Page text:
Sen. Tim Scott of South Carolina criticized President Joe Biden and argued he is failing to deliver on his promises in the GOP rebuttal to the President’s first address to a joint session of Congress on Wednesday evening.
“President Biden promised you a specific kind of leadership. He promised to unite a nation, to lower the temperature, to govern for all Americans no matter how we voted,” Scott said in his remarks.
“Our nation is starving for more than empty platitudes,” he said. “We need policies and progress that bring us closer together. But three months in, the actions of the President and his party are pulling us further and further apart.”
Scott, the only Black Republican in the Senate, was selected by his party’s leadership to deliver their response, giving him a prominent national platform to speak to the country and the opportunity to draw a contrast between the GOP and Biden’s agenda.
The rebuttal speech serves as a chance for the party not in control of the White House to offer up a critique of the administration and an alternative vision for the country while highlighting a rising star in the party.
Ahead of his remarks, Scott said that his goal is “just to be myself and to share with the country what I think the priorities are and how we can do those priorities together as opposed to not.”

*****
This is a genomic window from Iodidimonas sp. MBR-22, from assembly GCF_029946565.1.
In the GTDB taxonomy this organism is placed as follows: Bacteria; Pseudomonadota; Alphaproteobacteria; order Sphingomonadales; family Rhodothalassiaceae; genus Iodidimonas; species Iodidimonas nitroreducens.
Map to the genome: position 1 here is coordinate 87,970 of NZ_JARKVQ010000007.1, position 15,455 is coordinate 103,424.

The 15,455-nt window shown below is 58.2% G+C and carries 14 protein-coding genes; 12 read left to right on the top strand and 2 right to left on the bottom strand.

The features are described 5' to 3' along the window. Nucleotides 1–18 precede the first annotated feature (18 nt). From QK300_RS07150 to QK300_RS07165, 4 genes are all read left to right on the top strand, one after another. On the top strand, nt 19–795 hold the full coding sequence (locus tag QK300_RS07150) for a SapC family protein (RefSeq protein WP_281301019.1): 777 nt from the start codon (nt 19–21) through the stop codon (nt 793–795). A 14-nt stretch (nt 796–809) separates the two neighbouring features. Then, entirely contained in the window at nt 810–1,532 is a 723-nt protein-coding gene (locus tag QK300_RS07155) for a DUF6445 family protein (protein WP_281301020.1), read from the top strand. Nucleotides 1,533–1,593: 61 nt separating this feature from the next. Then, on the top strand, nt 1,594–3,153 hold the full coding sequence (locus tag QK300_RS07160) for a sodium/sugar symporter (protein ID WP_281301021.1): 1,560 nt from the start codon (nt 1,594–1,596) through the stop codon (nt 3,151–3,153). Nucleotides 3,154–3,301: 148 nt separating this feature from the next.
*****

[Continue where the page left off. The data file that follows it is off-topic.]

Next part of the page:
Scott has served in the Senate since 2013 and previously served in the House of Representatives representing his state’s 1st Congressional District.
Biden was formally invited to speak to Congress by House Speaker Nancy Pelosi, who wrote in a letter earlier this month to the President that she was extending the invitation so he could “share your vision for addressing the challenges and opportunities of this historic moment.”
Scott at the center of policing overhaul talks
Scott has spoken in the past in personal and emotional terms about his life experience and how he has faced unfair police scrutiny. In 2016, he gave an impassioned, deeply personal series of speeches on the Senate floor detailing his experience as a Black man in America.
In the wake of George Floyd’s death last year, he drafted legislation aimed at overhauling policing, an effort that ultimately failed on the Senate floor. Now he’s at the center of a new bipartisan effort.
Scott’s discussions over a bipartisan Senate bill overhauling policing with Democratic Sen. Cory Booker of New Jersey and Democratic Rep. Karen Bass of California, the author of the House-passed George Floyd Justice in Policing Act, have intensified in recent weeks.
Their goal remains crafting a compromise bill, according to a source familiar with the talks.
A new political environment in a non-election year and an increasing sense of urgency spurred by a number of police shooting deaths across the country have given this effort a better chance of bipartisan success. But key sticking points remain — a challenge that will put the ability of the lead negotiators to forge compromise to the test.
On Wednesday ahead of his speech, Scott agave an update on the discussions over a bill to overhaul policing, saying that they are making progress. “We’ll see how my friends on the other side come together in the next few days,” he said.
This story and headline have been updated with additional developments Wednesday.